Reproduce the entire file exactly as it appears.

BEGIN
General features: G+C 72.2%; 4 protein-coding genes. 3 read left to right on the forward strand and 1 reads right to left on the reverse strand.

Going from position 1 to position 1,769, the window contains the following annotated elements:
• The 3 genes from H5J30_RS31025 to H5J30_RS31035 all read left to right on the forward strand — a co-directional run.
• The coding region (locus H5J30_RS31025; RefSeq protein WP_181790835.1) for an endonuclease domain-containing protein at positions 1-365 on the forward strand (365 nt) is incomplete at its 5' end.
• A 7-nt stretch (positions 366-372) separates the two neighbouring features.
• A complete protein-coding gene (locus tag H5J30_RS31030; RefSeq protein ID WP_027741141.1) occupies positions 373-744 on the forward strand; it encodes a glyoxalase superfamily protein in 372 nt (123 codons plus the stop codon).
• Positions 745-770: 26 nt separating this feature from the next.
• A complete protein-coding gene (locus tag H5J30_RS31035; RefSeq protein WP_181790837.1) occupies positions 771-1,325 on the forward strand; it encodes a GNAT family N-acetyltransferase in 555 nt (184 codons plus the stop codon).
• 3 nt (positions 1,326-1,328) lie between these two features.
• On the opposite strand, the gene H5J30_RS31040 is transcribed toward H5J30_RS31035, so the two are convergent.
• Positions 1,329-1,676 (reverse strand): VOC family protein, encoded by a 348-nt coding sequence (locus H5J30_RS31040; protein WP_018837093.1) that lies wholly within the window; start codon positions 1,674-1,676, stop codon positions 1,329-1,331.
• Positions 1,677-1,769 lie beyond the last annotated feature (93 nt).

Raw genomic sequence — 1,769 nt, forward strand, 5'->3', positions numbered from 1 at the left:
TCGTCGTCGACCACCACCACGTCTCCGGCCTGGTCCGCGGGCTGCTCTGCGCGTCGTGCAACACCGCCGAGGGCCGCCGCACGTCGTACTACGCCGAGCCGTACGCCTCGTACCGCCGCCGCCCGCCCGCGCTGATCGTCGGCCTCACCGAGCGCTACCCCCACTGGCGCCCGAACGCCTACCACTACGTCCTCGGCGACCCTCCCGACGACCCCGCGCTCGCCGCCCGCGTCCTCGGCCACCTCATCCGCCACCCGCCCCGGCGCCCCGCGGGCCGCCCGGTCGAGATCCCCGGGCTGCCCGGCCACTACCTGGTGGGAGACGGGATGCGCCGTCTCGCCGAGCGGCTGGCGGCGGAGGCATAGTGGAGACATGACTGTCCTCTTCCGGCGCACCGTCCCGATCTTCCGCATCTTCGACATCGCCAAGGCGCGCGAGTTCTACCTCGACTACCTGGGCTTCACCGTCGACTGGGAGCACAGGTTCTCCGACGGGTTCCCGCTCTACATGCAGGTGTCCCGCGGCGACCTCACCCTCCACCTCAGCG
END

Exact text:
General features: G+C 72.2%; 4 protein-coding genes. 3 read left to right on the forward strand and 1 reads right to left on the reverse strand.

Going from position 1 to position 1,769, the window contains the following annotated elements:
• The 3 genes from H5J30_RS31025 to H5J30_RS31035 all read left to right on the forward strand — a co-directional run.
• The coding region (locus H5J30_RS31025; RefSeq protein WP_181790835.1) for an endonuclease domain-containing protein at positions 1-365 on the forward strand (365 nt) is incomplete at its 5' end.
• A 7-nt stretch (positions 366-372) separates the two neighbouring features.
• A complete protein-coding gene (locus tag H5J30_RS31030; RefSeq protein ID WP_027741141.1) occupies positions 373-744 on the forward strand; it encodes a glyoxalase superfamily protein in 372 nt (123 codons plus the stop codon).
• Positions 745-770: 26 nt separating this feature from the next.
• A complete protein-coding gene (locus tag H5J30_RS31035; RefSeq protein WP_181790837.1) occupies positions 771-1,325 on the forward strand; it encodes a GNAT family N-acetyltransferase in 555 nt (184 codons plus the stop codon).
• 3 nt (positions 1,326-1,328) lie between these two features.
• On the opposite strand, the gene H5J30_RS31040 is transcribed toward H5J30_RS31035, so the two are convergent.
• Positions 1,329-1,676 (reverse strand): VOC family protein, encoded by a 348-nt coding sequence (locus H5J30_RS31040; protein WP_018837093.1) that lies wholly within the window; start codon positions 1,674-1,676, stop codon positions 1,329-1,331.
• Positions 1,677-1,769 lie beyond the last annotated feature (93 nt).

Raw genomic sequence — 1,769 nt, forward strand, 5'->3', positions numbered from 1 at the left:
TCGTCGTCGACCACCACCACGTCTCCGGCCTGGTCCGCGGGCTGCTCTGCGCGTCGTGCAACACCGCCGAGGGCCGCCGCACGTCGTACTACGCCGAGCCGTACGCCTCGTACCGCCGCCGCCCGCCCGCGCTGATCGTCGGCCTCACCGAGCGCTACCCCCACTGGCGCCCGAACGCCTACCACTACGTCCTCGGCGACCCTCCCGACGACCCCGCGCTCGCCGCCCGCGTCCTCGGCCACCTCATCCGCCACCCGCCCCGGCGCCCCGCGGGCCGCCCGGTCGAGATCCCCGGGCTGCCCGGCCACTACCTGGTGGGAGACGGGATGCGCCGTCTCGCCGAGCGGCTGGCGGCGGAGGCATAGTGGAGACATGACTGTCCTCTTCCGGCGCACCGTCCCGATCTTCCGCATCTTCGACATCGCCAAGGCGCGCGAGTTCTACCTCGACTACCTGGGCTTCACCGTCGACTGGGAGCACAGGTTCTCCGACGGGTTCCCGCTCTACATGCAGGTGTCCCGCGGCGACCTCACCCTCCACCTCAGCG